Return to the Ochocos

Ever since our last trip to the Ochoco’s to see the old cinnabar mines in the area, I’ve wanted to go back. October is my favorite time of the year to travel, especially to explore forgotten places. It just seems fitting with the cooler days, the breathtaking autumn colors, and the air of mystery that comes with these old haunts.

On our way to the mines, we passed this old one room schoolhouse. From what I have read about it online, this is not the original location of the school, and it was moved here to save it from being demolished. The school was named after the old Howard cinnabar mining district, owned by Jimmy Howard. (Restore Oregon)

 

Howard Schoolhouse

Return to the Ochoco Mines

Return to the Ochoco Mines-2

The last time we visited the Blue Ridge Mine, we do not see this awesome old car out in the woods! Needless to say lots of photos and silliness ensued. 🙂

Old Car at Blue Ridge Mine

We all took a turn “driving” this awesome old rodder.

This old car sure has a nice view. Autumn is definitely starting to make it’s appearance.

I seriously can’t get enough of this place. Between it’s ominous name and stature, it’s like one of those places you see in horror movies that you know you shouldn’t go in because who know’s what’s lurking inside, but also just beckons to be explored. The Four Horseman Hotel served as a boarding house for the local miners who worked at the Blue Ridge Mine. I’ve heard rumors that this place is haunted, but no ghostly apparitions this time around.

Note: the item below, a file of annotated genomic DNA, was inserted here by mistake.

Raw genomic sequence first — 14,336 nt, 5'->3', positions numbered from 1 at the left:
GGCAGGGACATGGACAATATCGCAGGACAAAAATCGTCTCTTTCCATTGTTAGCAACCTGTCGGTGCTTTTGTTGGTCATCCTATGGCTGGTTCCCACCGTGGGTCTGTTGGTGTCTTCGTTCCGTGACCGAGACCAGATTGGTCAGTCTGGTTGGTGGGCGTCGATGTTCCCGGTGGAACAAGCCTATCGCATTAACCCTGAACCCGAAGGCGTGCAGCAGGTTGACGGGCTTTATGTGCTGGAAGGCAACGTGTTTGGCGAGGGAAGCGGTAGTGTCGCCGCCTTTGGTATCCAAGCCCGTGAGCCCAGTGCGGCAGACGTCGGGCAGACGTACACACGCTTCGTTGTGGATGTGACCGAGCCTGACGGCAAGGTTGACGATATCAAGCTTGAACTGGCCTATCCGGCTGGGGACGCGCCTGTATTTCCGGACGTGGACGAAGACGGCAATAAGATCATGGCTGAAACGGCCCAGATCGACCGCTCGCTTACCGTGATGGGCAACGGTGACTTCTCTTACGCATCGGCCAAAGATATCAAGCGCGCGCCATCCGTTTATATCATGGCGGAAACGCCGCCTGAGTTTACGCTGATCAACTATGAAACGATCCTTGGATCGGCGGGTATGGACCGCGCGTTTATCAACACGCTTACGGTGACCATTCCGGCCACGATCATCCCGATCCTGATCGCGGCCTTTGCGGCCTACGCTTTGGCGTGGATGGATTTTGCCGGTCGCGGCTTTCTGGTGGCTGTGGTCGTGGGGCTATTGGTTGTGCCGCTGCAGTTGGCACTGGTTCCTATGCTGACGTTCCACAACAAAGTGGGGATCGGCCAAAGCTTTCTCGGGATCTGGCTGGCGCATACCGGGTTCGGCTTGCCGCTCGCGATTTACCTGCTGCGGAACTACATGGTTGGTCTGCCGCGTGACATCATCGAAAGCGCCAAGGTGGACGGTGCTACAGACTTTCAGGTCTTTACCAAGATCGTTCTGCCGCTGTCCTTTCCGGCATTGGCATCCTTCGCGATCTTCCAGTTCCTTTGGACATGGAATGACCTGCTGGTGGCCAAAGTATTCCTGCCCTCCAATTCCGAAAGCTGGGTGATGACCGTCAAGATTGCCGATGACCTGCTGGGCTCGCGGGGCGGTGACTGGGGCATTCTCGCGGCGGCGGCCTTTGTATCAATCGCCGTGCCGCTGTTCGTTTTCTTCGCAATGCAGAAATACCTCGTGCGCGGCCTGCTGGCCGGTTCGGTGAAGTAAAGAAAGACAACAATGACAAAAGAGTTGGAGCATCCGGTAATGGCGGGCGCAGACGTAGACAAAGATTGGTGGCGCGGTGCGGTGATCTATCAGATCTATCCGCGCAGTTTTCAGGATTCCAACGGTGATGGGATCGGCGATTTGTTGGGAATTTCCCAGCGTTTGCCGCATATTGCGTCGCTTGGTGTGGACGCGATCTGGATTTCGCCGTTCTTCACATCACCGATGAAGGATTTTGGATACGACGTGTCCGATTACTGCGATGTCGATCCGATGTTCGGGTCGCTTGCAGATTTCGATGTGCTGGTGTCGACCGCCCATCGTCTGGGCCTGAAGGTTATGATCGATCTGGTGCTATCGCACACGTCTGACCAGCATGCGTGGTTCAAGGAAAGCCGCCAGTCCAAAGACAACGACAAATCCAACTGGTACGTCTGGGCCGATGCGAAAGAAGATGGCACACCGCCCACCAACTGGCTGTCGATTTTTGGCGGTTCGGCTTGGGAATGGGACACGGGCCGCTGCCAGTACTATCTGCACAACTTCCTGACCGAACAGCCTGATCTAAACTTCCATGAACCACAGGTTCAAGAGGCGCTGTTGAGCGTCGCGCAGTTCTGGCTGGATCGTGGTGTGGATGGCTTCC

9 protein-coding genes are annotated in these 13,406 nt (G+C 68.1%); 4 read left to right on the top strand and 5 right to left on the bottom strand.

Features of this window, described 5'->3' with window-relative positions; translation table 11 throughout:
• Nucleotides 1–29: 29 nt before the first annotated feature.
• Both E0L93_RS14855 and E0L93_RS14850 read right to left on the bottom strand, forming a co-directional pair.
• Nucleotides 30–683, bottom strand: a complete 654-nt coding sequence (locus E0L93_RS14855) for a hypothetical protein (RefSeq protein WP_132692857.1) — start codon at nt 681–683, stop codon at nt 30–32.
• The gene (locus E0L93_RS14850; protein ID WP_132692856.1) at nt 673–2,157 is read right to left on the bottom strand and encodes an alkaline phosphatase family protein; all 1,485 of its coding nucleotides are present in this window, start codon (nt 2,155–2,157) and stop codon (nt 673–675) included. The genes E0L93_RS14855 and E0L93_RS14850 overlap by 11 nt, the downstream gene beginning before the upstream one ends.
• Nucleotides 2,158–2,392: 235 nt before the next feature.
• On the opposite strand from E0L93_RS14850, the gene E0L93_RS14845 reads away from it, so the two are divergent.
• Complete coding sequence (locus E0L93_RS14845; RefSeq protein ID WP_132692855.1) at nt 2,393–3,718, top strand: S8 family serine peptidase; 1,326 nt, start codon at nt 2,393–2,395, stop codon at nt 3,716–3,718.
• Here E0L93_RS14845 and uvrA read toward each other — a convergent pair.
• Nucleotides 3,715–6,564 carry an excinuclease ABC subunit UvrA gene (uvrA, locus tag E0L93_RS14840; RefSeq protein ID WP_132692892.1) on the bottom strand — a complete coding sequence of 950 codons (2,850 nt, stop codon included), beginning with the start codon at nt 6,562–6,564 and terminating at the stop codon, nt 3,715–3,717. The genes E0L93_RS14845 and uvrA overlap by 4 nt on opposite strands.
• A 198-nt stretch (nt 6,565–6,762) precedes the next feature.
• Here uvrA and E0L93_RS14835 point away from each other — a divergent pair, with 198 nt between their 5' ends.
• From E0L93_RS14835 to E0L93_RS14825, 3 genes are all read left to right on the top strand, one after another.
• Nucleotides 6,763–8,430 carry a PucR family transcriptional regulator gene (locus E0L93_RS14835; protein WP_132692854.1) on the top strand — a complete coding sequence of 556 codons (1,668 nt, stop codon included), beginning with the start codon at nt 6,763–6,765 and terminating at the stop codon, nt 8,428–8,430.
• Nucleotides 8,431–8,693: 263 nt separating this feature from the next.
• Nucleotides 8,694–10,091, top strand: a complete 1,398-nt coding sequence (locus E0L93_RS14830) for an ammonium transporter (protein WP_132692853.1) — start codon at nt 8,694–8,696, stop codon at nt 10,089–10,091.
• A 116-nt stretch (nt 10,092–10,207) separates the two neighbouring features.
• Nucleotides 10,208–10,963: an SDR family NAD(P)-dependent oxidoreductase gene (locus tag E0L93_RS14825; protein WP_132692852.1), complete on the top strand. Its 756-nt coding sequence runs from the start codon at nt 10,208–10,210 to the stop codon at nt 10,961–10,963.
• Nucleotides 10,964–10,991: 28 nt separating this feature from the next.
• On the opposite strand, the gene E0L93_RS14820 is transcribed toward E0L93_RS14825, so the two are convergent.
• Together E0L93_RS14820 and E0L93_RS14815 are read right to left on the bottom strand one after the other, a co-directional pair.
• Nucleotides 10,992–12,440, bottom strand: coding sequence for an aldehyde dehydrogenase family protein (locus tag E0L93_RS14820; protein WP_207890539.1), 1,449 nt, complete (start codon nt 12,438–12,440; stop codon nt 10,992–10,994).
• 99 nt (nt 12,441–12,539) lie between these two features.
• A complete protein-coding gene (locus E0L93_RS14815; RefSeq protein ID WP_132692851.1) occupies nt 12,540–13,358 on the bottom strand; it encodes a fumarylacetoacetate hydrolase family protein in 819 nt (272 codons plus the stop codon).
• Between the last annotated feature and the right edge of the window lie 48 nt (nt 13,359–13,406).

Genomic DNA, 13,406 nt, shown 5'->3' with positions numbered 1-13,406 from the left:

Four Horseman Hotel and Blue Ridge Mine

Here are some photos of the Blue Ridge Mine processing plant, and some more photos of the Four Horseman Hotel .

As we were leaving the Blue Ridge Mine area, and heading down the road to check out the Independence Mine, we didn’t get very far when my sister yelled out that she saw a cabin. We hit the breaks and pulled over to check out this really neat old structure. Perhaps it housed miners back in the day, or maybe a family.

Old Cabin

There are quite a few buildings still standing at the Independence Mine, including a couple of cabins, a camp kitchen, the processing plant, and a double-seater outhouse.

Independence Mine

The Mother Lode Mine stands out pretty prominently from the hillside it is perched on. It is definitely in the best repair compared to the other mines. We had an awesome time taking a peek at the inner-workings of this beauty. For a little bit more about the history of these places, you can check out my previous post from our first visit out here, Mines of the Ochocos.

The Mother Lode Mine

 

 

 

 

 

 

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